Banking & Finance

Offshore haven

Why Hainan island wants its own local bank (again)

Hainan w

Hainan: the ‘Hawaii of China’ would also like a little bit of Wall Street too

When Angela Merkel presented an 18th century map to Xi Jinping earlier this year it portrayed a world in which China’s southernmost frontier seemed to end at Hainan Island. For much of Chinese history this was the most distant place that wayward officials and scholars could be exiled by the Imperial court – a tropical equivalent of being sent to the Siberian wastes.

But a huge and largely uninhabited island has its own appeal to economic planners – things can be started there from scratch. In the 1940s TV Soong, brother-in-law of Chiang Kai-shek and also his finance minister, had tried turning Hainan into a special economic zone (SEZ). Hong Kong’s richest man Li Ka-shing proposed the same to Beijing in 1986, offering to invest HK$10 billion ($1.28 billion) to develop the island. But the idea wasn’t realised until 1988 when Hainan was made not only one of China’s provinces but also the country’s largest SEZ in land area terms. The island would also pioneer many financial reforms. In 1995 it even established one of the first joint-stock banks, known as Hainan Development Bank (HDB).

However within three years Hainan would become the only province without its own commercial bank.

Why? In 1998, a combination of fraud and property-related bad loans saw HDB become the first commercial bank to fail since paramount leader Deng Xiaoping launched China’s open door policy.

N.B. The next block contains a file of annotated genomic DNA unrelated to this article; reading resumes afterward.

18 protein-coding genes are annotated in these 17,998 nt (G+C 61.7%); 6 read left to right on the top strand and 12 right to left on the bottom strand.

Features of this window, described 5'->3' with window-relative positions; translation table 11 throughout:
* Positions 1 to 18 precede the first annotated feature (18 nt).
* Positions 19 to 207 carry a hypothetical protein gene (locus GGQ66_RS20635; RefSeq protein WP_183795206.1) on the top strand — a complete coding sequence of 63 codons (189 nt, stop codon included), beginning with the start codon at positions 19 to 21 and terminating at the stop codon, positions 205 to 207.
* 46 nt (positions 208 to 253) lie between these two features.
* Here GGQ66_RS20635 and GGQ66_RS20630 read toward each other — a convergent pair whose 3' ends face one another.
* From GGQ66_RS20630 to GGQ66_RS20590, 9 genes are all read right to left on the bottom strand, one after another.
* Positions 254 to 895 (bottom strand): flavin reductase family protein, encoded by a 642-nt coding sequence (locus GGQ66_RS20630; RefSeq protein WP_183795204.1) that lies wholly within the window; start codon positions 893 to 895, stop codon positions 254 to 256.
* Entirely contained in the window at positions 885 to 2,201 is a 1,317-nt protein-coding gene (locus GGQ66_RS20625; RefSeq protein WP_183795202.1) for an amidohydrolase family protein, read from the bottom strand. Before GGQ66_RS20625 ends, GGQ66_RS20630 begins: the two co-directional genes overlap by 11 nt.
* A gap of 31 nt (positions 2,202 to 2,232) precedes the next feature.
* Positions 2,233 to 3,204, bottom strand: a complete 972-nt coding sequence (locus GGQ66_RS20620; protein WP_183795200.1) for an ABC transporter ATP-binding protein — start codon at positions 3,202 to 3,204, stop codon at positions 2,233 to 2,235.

Its collapse was subsequently eclipsed by the even bigger implosion of GITIC a year later (see WiC176) but for Hainan the consequences have been longer-lasting.

The provincial government has spent more than a decade trying to get another bank off the ground. As one official recently told 21CN Business Herald: “Hainan spent many years promoting HDB’s restructuring, but central bank officials just remained tightlipped. HDB’s standing as the first bank to go down made Hainan a high-risk, financial no-go zone as far as they were concerned. The Hainan government became so frustrated it has ended up proposing another bank as an alternative.”

21CN now reports that this new bank, called Hainan Bank, could be up-and-running before the end of the year. It appears to have benefited from recent moves to liberalise the banking sector by allowing private companies to establish banks (see WiC230).

The first signs of a regulatory change of heart came in 2012 when the banking regulator the CBRC finally allowed Hainan to form a task force to lay the groundwork for a new bank. Then in April the Hainan government said it hoped to gain regulatory approval by the end of the first half of the year to open a new local lender.

Like China’s other 144 city-level commercial lenders, it will have a mix of state and private-sector shareholders. According to 21CN, Hainan Luhuitou Tourism will be a major sponsor from the state-owned sector, alongside pharmaceutical company Hainan Haiyou and private sector software developer DHC Software (ranked by Forbes in Asia’s best 200 small caps).

The new bank will have registered capital of Rmb3 billion ($480 million), with Hainan Haiyou and DHC Software both investing up to Rmb210 million for stakes of about 5% each.